Conservative-Liberal and Labour-Liberal majorities may both prove arithmetically impossible because of the rise of previously insignificant fringe parties. The Scottish Nationalists look able to boost their six seats in Parliament to anything between 20 and 50, largely at Labour’s expense. The United Kingdom Independence Party is threatening dozens of Conservative incumbents. Meanwhile, the Liberals are almost certain to lose about half their 56-seat representation. As a result, a ruling coalition may have to include not just two parties but three or four, including fringe nationalist groups.

The Scottish National Party is sure to demand another Scottish independence referendum as its price for supporting a coalition, while the UK Independent Party will likely insist on Britain’s withdrawal from the European Union. It is hard to imagine either Labour or Conservatives agreeing to such terms.

This means that a government may have to be formed without a majority in Parliament. While minority governments are quite common in continental Europe, the British Parliament has only once failed to produce a government majority — during a brief interlude in 1974 under Harold Wilson. It created seismic upheavals in Britain’s adversarial politics.
The presence of fringe parties like the Scottish National Party or UKIP in the government will raise the specter of another Scottish referendum, or worse, the risk of Brexit from the EU. While the political commitment of the European elite is very much pro-Europe, there is no such consensus from the British.

The mere whiff of the possibility of Brexit would put into question of not just the euro, but the European Union. Such political instability in a major trading bloc would raise risk premiums around the world. Moreover, this scenario is not on the radar screen of most market analysts and strategists and would be a major shock to the financial system.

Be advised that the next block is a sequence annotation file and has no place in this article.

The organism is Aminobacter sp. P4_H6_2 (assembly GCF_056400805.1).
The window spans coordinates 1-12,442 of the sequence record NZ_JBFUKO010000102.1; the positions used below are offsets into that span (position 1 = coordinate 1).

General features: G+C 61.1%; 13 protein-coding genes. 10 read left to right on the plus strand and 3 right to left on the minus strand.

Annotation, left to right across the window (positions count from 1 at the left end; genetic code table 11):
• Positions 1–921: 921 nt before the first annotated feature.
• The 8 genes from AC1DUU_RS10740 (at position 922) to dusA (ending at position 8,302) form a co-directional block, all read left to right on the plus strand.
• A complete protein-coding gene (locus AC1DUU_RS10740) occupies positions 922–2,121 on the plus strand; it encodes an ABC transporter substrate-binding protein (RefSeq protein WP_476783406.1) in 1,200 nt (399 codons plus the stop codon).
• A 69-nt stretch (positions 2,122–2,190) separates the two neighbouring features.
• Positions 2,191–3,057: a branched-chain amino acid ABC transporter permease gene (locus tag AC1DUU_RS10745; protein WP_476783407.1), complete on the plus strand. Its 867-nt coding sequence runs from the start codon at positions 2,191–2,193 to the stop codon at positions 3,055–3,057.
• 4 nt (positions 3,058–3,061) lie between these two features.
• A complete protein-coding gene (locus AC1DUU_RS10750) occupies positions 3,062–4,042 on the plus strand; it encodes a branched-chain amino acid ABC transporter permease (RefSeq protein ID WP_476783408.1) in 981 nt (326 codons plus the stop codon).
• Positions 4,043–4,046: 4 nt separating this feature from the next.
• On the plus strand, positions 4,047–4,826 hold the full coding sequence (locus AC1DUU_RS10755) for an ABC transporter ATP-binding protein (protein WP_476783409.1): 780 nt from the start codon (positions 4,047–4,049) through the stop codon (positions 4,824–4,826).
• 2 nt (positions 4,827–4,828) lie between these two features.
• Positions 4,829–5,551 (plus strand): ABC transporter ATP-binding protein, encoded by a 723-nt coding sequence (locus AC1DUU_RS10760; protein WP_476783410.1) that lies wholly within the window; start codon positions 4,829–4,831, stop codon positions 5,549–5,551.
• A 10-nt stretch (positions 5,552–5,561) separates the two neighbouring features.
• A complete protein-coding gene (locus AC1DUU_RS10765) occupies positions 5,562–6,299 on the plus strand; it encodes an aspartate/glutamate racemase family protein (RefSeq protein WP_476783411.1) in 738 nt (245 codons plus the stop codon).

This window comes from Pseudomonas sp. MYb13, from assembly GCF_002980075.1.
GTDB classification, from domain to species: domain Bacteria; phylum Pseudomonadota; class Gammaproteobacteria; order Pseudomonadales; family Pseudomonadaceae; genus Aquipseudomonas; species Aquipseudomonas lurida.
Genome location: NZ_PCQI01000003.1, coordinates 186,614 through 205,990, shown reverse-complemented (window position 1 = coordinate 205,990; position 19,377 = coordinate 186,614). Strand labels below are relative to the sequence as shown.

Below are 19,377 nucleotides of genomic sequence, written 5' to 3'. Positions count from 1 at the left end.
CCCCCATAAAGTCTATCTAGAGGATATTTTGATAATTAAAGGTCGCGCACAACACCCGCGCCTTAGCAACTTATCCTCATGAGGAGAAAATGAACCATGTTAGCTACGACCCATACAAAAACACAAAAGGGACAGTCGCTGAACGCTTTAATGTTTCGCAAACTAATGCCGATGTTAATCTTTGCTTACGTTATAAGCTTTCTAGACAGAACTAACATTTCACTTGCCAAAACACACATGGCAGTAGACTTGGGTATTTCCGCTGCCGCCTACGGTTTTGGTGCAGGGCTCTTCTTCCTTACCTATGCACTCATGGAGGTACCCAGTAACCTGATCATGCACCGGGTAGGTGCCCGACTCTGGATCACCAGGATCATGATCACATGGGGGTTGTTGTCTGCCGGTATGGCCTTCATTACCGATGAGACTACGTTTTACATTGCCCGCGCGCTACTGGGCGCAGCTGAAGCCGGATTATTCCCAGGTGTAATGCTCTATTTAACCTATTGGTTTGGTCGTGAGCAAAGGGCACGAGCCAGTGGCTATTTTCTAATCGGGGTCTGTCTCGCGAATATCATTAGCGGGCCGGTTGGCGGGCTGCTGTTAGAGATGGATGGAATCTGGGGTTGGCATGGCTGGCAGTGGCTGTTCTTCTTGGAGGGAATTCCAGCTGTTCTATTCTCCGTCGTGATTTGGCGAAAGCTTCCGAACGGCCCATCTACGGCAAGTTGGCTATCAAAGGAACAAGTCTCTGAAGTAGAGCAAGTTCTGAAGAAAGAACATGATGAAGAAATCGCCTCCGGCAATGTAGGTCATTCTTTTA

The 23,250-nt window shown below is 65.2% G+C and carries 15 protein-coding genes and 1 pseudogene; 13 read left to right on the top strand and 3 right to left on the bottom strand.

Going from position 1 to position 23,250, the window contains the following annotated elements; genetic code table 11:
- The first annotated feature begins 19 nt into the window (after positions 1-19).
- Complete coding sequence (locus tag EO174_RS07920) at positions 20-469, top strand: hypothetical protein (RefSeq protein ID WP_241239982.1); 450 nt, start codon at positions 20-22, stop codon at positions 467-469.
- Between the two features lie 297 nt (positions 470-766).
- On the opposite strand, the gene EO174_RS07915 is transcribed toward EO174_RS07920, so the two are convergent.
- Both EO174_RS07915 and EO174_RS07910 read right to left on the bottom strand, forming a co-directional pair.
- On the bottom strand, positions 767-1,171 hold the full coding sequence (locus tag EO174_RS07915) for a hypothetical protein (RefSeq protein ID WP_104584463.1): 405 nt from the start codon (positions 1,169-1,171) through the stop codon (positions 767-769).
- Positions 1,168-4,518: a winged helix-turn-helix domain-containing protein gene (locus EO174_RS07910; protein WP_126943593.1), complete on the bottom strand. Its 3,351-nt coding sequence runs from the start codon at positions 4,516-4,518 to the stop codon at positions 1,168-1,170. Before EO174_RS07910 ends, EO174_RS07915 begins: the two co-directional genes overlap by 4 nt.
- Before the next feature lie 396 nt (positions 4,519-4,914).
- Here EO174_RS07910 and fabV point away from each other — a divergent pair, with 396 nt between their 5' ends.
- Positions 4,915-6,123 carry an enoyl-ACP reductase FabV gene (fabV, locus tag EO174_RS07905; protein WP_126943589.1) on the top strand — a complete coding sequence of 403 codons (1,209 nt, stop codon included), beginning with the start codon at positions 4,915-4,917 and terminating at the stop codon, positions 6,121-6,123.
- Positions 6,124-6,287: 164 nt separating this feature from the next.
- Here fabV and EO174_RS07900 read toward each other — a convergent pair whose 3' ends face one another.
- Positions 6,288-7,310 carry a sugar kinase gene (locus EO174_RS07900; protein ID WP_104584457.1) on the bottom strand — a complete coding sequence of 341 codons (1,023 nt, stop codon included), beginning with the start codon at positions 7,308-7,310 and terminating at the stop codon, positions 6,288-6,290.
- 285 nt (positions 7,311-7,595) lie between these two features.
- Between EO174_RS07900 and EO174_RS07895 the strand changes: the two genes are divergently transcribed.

Should such a scenario unfold, the good news is that the bear market is likely to be short and sharp, much like the Russia and LTCM Crisis or the Crash of 1987, rather than long and drawn out like a recessionary bear market like 1980-82. For buy-and-hold investors who can keep their nerve and maintain their investment, that would be good news. It means that if you blink and ignore the downturn, you would barely feel its effects.


My inner investor and trader diverge
In light of this analysis, my inner investor is more cautious than he has been in the past. He has moved back from his aggressive position from an overweight position in equities to a more balanced portfolio between stocks and bonds. He is watching forward EPS estimates carefully as Earnings Seasons progresses to see if there is earnings support for US equities. In addition, he is monitoring the polls in Greece and the UK to see how the political situation develops in Europe over the next few months.

By contrast, my inner trader is seeing numerous technical signs that the brief market hiccup is over. He has covered his shorts and gone long the market, but with tight stops.

Disclosure: Long SPXL, TNA